"Help Indians Help Themselves": The Later Writings of Gertrude Simmons-Bonnin (Zitkala-Sa)
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Zitkala-Sa, also known as Gertrude Simmons Bonnin, was born on the Yankton Sioux reservation in 1876 and went on to become one of the most influential American Indian writer/activists of the twentieth century. "Help Indians Help Themselves" The Later Writings of Gertrude Simmons Bonnin (Zitkala-Sa) is a critical collection of primary documents written by Bonnin who was principally known for the memoir of her boarding school experience, "Help Indians Help Themselves" expands the published work of Zitkala-Sa, adding insight to a life of writing and political activism on behalf of American Indians in the early twentieth century. Edited by P. Jane Hafen, "Help Indians Help Themselves" documents Bonnin's passion for justice in Indian America and outlines the broad scope of her life's work. In the American Indian Magazine, the publication of the Society of American Indians, and through her work for the National Council of American Indians, Bonnin developed her emphasis, as Hafen writes, on "resistance, tribal nationalism, land rights and call for civil rights." "Help Indians Help Themselves" also brings to light Bonnin's letters, speeches, and congressional testimony, which coincide with important developments of the relationship between American Indians and the U.S. federal government. Legislation such as the Citizenship Act of 1924, the Meriam Report of 1928, and the Indian Reorganization Act of 1934 is reflected through the work collected in "Help Indians Help Themselves". In these writings, in newsletters, and in voluminous correspondence--most of which have never before been published--Bonnin advocates tirelessly for "the Indian Cause."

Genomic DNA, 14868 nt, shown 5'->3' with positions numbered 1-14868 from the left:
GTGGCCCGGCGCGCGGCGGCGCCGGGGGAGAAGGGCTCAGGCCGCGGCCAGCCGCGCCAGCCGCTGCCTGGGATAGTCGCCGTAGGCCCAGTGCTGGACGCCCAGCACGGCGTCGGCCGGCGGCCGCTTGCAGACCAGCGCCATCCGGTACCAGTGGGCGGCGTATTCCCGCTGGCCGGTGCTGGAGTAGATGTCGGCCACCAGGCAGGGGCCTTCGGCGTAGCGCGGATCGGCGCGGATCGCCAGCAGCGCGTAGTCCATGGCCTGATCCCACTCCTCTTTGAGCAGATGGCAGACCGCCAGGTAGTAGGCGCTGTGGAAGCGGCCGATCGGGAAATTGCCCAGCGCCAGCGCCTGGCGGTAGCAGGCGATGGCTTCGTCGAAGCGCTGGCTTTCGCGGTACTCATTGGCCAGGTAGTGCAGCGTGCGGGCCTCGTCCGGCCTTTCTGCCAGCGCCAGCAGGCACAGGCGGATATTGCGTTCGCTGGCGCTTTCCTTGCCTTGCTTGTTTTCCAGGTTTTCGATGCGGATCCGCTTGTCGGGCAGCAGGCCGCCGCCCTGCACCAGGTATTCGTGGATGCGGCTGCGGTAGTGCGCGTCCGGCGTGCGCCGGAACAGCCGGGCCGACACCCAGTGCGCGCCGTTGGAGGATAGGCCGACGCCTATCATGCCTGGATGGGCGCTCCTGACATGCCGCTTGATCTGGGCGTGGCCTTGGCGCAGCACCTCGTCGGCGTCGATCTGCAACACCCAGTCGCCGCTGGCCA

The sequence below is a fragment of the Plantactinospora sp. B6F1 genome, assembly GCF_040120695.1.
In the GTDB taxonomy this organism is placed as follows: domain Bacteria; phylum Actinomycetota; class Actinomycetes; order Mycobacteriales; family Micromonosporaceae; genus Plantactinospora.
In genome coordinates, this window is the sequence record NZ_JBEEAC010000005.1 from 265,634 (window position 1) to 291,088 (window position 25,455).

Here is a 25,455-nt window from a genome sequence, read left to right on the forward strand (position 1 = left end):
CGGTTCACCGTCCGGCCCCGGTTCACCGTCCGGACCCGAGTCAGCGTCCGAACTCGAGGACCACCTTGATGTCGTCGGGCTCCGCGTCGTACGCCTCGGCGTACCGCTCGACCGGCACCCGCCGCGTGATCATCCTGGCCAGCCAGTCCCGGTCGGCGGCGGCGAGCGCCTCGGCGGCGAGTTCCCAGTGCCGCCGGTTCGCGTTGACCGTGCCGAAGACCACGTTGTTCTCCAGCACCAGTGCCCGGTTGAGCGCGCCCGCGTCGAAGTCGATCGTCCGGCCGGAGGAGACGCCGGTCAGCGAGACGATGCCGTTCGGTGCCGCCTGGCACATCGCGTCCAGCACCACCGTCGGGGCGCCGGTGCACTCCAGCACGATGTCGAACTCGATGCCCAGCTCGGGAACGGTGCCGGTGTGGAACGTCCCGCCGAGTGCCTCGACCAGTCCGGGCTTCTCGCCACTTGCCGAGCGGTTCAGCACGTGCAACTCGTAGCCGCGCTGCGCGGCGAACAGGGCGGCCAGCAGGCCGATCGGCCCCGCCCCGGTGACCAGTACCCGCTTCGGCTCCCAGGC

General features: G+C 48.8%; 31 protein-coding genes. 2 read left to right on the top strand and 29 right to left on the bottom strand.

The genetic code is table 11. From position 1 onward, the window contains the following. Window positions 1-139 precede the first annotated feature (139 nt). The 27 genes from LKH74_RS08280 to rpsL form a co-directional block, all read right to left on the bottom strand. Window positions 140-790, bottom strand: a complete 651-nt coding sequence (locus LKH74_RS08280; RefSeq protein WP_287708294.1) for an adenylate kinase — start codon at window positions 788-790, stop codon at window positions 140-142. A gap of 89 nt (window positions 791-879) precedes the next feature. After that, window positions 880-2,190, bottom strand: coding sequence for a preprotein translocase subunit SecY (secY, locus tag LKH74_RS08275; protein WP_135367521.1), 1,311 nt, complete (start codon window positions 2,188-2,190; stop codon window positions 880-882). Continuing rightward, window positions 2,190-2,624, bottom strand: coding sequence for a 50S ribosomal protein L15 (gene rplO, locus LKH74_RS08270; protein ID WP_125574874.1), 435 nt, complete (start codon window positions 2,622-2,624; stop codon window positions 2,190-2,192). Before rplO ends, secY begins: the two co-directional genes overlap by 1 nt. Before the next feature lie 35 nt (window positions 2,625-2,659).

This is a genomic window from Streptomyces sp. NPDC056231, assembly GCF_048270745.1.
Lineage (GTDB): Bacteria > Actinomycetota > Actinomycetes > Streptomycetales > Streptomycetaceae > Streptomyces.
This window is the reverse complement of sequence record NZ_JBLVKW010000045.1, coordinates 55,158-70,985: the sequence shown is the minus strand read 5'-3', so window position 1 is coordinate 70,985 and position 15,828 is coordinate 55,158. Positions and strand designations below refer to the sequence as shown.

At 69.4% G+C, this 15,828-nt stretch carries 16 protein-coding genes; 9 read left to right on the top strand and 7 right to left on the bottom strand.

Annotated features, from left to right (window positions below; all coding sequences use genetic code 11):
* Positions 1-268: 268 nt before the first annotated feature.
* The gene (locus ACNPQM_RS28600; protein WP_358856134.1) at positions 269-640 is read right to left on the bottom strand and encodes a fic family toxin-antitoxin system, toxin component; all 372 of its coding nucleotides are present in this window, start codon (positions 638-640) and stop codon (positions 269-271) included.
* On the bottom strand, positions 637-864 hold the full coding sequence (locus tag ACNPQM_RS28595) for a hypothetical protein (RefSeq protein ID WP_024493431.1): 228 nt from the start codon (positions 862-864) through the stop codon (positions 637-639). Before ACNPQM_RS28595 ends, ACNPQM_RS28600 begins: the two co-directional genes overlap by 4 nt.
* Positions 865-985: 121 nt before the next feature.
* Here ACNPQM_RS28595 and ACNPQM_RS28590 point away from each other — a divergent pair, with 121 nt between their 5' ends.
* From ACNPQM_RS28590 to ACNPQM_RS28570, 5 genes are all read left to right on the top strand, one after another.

Texas Tech University Press
January 15, 2020
7.5 X 10.2 X 1.3 inches | 1.99 pounds
United States - State & Local - Midwest(IA,IL,IN,KS,MI,MN,MO,ND,NE,OH,SD,WI
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About the Author
P. Jane Hafen (Taos Pueblo) is a Professor Emerita of English at the University of Nevada, Las Vegas. She serves as an advisory editor of Great Plains Quarterly, is a board member of the Charles Redd Center for Western Studies, and is an Associate Fellow at the Center for Great Plains Studies. She is a Frances C. Allen Fellow, D'Arcy McNickle Center for the History of the American Indian, The Newberry Library, and was a founding Clan Mother of the Native American Literature Symposium. She edited Dreams and Thunder: Stories, Poems and The Sun Dance Opera by Zitkala-Sa, co-edited The Great Plains Reader, and is author of Reading Louise Erdrich's Love Medicine.
Margaret Noodin received an MFA in creative writing and a PhD in linguistics from the University of Minnesota. She is currently a professor at the University of Wisconsin-Milwaukee, where she also serves as director of the Electa Quinney Institute for American Indian Education and a scholar in the Center for Water Policy. She is the author of Bawaajimo: A Dialect of Dreams in Anishinaabe Language and Literature and two bilingual collections of poetry, Weweni and Gijigijigikendan: What the Chickadee Knows. Her poems are also anthologized in New Poets of Native Nations, Poetry, the Michigan Quarterly Review, Water Stone Review and Yellow Medicine Review. Her research spans linguistic revitalization, Indigenous ontologies, traditional science and prevention of violence in Indigenous communities. To see and hear current projects visit www.ojibwe.net, where she and other students and speakers of Ojibwe have created space for language to be shared by academics and the Native community.